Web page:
From a legal standpoint, the most significant part of Judge Leon’s ruling was that it would undercut the most significant foundation the government has claimed for the legality of the telephone data sweeps.
He ruled that he was not bound by a 1979 Supreme Court ruling that both the Obama Administration and the secret FIS court that has approved the data sweeps have interpreted as authorizing the program. Judge Leon said that the Supreme Court in the case of Smith v. Maryland did not deal with the communications world as it exists today, so its ruling does not directly apply to what NSA is now doing on a worldwide basis in search of terrorism information. He found that, today, telephone and other communications companies are essentially engaged in a joint intelligence-gathering program with the federal government.
Orin Kerr felt that the ruling was weakly argued:
Today’s cell phones are not just phones, Judge Leon emphasizes. They are computers with functionality wholly apart from telephony. Today’s cell phones are maps, cameras, text messaging machines, and even lighters that can be held up at rock concerts. As a result, Judge Leon argues, Americans have an “entirely different” relationship to phones than they did in 1979. And Judge Leon therefore cannot possibly follow a decision from the pre-cell phone era.
I find this argument deeply unpersuasive. Most obviously, why does it matter that today’s phones are combined in a single device with other functions? The NSA’s program is not collecting information about the use of those other functions. It is only collecting the same information that was collected in Smith v. Maryland: Information about numbers dialed using the device’s telephone functionality and when the call was made.
Emily Bazelon explains what has changed since 1979:
At issue is the part of the Patriot Act, building on the Foreign Intelligence Surveillance Act, that allows the government to collect an enormous trove of phone call metadata, and then query it based on an “identifier” phone number called a “seed.” A seed is a number associated with terrorist activity, based on a reasonable and articulable suspicion. Sounds OK so far. But wait: Once you’re an NSA agent with a seed, you can analyze all the numbers within three hops from that seed—meaning the numbers the seed called and received calls from, and the numbers connected to those numbers. Judge Leon points out that if one seed calls just 100 numbers in five years, and each of the numbers in the next two hops also connects with 100 numbers, the NSA can trawl through the metadata for 1 million phone numbers. And that’s got to be a low-ball estimate, since it doesn’t take into account the possibility that someone used one of those phone numbers to order from, say, Domino’s Pizza, allowing the NSA to vacuum up zillions of other callers. There were fewer than 300 seeds in 2012, according to the NSA. Still, the data collection ratchets up exponentially so fast that we have to be talking about a database with everyone’s metadata.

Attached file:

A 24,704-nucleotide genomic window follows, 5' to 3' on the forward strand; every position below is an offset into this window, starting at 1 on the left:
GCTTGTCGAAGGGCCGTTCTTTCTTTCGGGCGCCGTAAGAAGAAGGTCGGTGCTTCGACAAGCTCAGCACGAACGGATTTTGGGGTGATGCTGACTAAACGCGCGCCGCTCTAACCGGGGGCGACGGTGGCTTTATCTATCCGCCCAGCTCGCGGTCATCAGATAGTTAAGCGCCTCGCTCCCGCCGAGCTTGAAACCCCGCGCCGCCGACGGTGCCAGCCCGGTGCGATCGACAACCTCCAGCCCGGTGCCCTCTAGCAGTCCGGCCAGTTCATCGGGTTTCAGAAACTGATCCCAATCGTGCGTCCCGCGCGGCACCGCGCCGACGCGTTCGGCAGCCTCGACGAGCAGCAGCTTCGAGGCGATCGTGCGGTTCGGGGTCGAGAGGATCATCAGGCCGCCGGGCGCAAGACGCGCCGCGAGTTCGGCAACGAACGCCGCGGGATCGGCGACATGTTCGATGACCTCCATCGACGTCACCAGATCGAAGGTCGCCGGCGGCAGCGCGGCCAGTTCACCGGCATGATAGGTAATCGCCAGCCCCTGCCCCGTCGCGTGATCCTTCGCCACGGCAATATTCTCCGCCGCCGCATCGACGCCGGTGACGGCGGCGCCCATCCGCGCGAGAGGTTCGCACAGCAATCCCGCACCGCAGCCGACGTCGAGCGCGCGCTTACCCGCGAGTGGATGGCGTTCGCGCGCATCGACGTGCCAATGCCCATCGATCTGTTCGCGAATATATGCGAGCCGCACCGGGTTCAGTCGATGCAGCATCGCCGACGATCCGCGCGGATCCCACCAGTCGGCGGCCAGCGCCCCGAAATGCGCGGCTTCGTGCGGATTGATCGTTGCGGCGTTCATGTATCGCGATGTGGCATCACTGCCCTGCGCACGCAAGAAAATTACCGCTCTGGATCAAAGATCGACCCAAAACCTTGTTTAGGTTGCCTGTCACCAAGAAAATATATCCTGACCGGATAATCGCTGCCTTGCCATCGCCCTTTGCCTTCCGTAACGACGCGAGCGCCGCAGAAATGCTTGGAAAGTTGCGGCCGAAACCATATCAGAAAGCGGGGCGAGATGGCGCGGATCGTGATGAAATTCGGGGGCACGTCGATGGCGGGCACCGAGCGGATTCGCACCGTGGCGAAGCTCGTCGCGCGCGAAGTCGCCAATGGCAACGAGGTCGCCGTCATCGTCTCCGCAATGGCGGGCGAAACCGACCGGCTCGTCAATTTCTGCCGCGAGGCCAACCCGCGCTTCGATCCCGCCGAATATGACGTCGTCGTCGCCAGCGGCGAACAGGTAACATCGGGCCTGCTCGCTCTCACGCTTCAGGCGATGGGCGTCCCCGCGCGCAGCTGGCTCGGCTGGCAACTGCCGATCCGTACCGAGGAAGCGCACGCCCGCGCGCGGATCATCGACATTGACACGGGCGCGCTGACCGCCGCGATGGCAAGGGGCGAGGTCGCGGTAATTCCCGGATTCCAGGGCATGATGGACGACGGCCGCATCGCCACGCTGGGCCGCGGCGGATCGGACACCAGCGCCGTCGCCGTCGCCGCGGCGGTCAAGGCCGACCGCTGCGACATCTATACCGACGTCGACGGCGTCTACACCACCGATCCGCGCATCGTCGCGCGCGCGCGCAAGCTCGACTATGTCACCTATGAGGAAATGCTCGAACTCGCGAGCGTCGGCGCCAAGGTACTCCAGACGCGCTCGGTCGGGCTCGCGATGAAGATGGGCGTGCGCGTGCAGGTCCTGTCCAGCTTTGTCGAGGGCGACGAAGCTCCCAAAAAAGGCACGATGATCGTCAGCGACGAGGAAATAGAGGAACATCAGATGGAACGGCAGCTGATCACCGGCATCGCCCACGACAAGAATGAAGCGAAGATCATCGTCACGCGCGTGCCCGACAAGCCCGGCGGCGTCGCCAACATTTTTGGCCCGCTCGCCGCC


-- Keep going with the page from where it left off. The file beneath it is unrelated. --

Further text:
Ambers weighs in:
Does the government have a compelling enough interest to justify these privacy violations? Leon concludes that they haven’t made that case. There is no important government interest that would be placed in jeopardy if the program were adjusted to require some sort of individualized suspicion to be articulated, he writes, and the government never produced evidence that the program had stopped an imminent terrorist attack that a program with more safeguards would not have.
Amy Davidson reads through the opinion:
There are several exclamation points in this decision. Judge Leon plainly feels that he has been lied to, and that we all have been. And he seems to be done with it. We hear a lot, he writes, about the expectation of privacy, and how it has disappeared in this day and age—don’t we all know we leave digital trails that can be followed? If we have given up on the privacy of our metadata, Judge Leon writes (quoting Smith in part), “I would likely find that is the result of ‘ “conditioning” by influences alien to well-recognized Fourth Amendment freedoms.’ ” In other words, cynicism does not give the government a pass when it comes to its constitutional obligations. And neither should the courts. We are allowed to expect more.
Allahpundit considers Snowden’s impact:
[I]f not for Snowden’s leaks, this case literally might not have happened. Per the Supreme Court’s ruling in the Clapper case earlier this year, you can’t get standing before a federal judge by merely speculating that the NSA is targeting you. You need to show a real likelihood of concrete injury. Right, says Leon — and now, thanks to Snowden’s exposure of PRISM, we’ve got that. The leaker has changed the legal facts on the ground, enough so to make a Fourth Amendment lawsuit possible.
Drum bets that the ruling will be reversed:
I’m delighted that Snowden helped this get more attention, and delighted that a judge wants it to stop. But district court judges make lots of rulings that never go anywhere, and this is most likely one of them.
Andrew Cohen praises the judge:
Leon has given the nation a gift: In a single document, vetted by an independent mind, he chronicles both the factual history of the metadata program as well as the statutory underpinnings of it. He places the facts and the law into constitutional context. And he places the constitutional dynamics of the case into historical context. It’s a worthy endeavor. Even if Leon is overturned on appeal, it won’t mean he was wrong.